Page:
Low Maintenance Flower Garden – Sustainable and Beneficial
Updated: Aug 28
Everyone enjoys a beautiful garden. When you enter one, your blood pressure decreases, your senses are heightened by the intoxicating smells and sights, and you immediately feel calm and tranquil. If you haven’t already considered gardening, maybe you should. Studies show gardening improves your physical strength, can reduce weight, can increase your heart health and immune system, and can help you sleep better. But who wants to do all that work? Gardening doesn’t have to be difficult or complicated. Nor does a garden need constant attendance. Here are tips on how to create a low maintenance, sustainable flower garden.
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Smaller Is Better
In order to establish a low maintenance garden, I suggest you start small. You can still enjoy the benefits even if it is a small manageable size. To learn how to prepare the soil for a garden, refer to Starting a Garden.
Smaller gardens mean less work: less pruning, less weeding, and less deadheading. In other words, low maintenance. So if you are considering a garden, start small and make it sustainable by selecting native plants.
Once you have mastered a small garden, consider eliminating more of your lawn and adding sustainable garden space. A process called “sheet mulching” is an easy alternative to tilling and digging up lawns. Lawns require a lot of time, effort, and resources to maintain that no-weed, pristine look. By incorporating natural settings into your yard, you eliminate the hassle of cutting, fertilizing, trimming and edging a lawn.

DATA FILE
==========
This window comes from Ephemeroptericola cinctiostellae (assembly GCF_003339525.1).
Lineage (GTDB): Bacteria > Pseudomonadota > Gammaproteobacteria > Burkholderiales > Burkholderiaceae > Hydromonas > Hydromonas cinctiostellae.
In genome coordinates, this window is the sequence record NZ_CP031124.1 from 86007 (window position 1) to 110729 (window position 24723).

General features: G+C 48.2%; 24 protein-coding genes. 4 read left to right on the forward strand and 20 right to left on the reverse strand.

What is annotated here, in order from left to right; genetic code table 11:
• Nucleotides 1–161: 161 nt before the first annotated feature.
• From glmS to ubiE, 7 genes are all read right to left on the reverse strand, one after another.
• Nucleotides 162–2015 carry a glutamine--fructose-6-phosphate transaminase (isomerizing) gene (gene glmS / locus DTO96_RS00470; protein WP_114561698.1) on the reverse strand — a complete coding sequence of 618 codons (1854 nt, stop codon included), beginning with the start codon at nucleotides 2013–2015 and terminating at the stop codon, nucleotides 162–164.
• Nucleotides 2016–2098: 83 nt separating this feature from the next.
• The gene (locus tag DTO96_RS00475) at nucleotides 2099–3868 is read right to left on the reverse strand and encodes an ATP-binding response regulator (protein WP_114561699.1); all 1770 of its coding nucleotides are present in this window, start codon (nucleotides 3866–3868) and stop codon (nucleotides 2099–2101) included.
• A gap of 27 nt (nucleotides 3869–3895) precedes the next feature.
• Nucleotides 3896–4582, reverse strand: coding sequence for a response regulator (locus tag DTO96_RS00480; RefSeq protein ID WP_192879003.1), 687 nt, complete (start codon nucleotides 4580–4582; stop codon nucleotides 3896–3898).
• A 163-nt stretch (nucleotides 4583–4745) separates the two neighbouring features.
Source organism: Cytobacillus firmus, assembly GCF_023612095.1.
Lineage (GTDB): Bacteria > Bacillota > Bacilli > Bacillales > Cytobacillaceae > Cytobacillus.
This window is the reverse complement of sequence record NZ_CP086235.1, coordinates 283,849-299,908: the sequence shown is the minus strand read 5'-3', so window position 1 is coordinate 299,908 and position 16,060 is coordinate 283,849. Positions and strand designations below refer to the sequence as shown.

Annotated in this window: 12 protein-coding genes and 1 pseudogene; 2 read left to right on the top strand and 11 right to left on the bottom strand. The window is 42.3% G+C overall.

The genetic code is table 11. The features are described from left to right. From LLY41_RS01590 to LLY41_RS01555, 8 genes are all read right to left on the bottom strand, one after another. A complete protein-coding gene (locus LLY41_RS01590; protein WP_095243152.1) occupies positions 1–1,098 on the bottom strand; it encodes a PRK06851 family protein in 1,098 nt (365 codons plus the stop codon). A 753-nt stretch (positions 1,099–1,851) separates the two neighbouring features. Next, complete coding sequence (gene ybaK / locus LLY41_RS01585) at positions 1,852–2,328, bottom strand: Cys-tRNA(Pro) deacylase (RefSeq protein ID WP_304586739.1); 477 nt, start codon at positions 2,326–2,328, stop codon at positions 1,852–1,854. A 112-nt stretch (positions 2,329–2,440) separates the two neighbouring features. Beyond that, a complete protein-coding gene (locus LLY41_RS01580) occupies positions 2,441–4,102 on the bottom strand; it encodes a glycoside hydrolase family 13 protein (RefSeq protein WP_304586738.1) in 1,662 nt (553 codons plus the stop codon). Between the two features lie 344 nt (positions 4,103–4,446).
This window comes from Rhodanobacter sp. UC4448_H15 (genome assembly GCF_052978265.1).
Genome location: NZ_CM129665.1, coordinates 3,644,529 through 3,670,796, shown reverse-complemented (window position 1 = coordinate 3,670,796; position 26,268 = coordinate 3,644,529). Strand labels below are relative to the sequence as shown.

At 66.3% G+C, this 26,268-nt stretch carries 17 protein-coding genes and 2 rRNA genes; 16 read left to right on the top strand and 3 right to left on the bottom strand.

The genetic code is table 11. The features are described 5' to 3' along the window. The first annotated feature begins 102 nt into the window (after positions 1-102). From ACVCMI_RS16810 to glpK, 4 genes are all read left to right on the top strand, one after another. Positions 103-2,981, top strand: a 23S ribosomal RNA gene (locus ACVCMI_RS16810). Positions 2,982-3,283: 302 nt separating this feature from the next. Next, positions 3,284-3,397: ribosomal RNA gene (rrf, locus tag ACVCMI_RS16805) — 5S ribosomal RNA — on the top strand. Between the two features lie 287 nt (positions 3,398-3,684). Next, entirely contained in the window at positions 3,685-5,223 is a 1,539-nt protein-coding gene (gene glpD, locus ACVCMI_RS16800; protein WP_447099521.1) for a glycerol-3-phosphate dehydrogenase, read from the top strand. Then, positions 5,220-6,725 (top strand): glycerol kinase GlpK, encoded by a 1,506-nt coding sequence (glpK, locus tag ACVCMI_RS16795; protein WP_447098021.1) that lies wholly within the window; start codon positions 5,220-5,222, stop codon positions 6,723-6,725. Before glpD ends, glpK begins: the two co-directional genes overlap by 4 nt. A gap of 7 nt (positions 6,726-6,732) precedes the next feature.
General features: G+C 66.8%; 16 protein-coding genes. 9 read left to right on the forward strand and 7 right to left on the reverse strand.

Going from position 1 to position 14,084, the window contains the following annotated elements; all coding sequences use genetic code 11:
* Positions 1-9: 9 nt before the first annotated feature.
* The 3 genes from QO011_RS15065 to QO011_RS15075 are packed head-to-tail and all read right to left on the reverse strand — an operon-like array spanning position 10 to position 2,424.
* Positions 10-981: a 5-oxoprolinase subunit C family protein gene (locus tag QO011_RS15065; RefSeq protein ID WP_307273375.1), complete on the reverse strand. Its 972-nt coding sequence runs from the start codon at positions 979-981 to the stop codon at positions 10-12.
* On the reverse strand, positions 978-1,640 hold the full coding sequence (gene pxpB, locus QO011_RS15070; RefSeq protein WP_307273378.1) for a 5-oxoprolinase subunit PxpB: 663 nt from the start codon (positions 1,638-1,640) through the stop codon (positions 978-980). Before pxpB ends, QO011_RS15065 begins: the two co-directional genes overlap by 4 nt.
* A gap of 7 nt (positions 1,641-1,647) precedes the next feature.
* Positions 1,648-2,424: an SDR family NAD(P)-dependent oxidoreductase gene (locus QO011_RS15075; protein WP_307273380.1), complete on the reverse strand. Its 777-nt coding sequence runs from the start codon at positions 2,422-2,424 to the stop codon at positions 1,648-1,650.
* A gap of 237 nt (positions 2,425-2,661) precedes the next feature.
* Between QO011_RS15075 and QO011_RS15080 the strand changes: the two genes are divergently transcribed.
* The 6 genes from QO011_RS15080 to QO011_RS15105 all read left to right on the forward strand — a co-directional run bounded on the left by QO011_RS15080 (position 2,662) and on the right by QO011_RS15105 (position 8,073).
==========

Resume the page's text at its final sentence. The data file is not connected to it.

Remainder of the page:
Sustainability is Key
When planting a low maintenance garden, your main goal is not to control the plants, but to allow them to thrive in the climate, soil type, and natural water cycle of your environment.
One important factor to take into consideration is the mature size of the shrubs, trees or flowers (Fast Growing Trees) you plant. In order to create a sustainable garden, you want it to last through the years without having to rip out overgrown shrubs, etc.
Many beginner gardeners try to cram too many plants into a spot in order for it to look full. But this is not good practice. After a few years they end up pulling out live plants because there just isn’t enough room for them all. One way to eliminate the problem is to do your homework and learn how tall and wide the plant will grow. Then allow for that space in your garden.
Number of Plants
If you are starting off with a small swatch of land, be mindful of the size and how many plants you are planting. With a small garden, one tree, 3 shrubs, and perhaps 3 to 5 perennials is sufficient. To add color to vacant spots while these plants are growing, plant carefree annuals or decorate with ornaments.
Choose plants native to your area. This can be found by taking a trip to your local extension service. Extension service offices are usually county wide and are a great resource for gardening and farming questions from locals. They often offer free lectures and community events. You can probably save yourself a trip by researching their website.
Advantages of native plants:
they are rarely invasive
no pesticides or fertilizers are needed
adaptable to local weather
they restore natural habitats for animals, birds, and insects
provide shelter and food for wildlife
require less watering
help prevent erosion
If you’d like to obtain unusual plants for your garden, research flowers with similar bioregions. I live in the northeastern part of the USA. After researching my biome, I found it is similar to western Europe and northeast China. I could try finding native plants from those areas and plant them as a native plant in my garden. Since the characteristics of the natural environment are similar, they should thrive in my garden.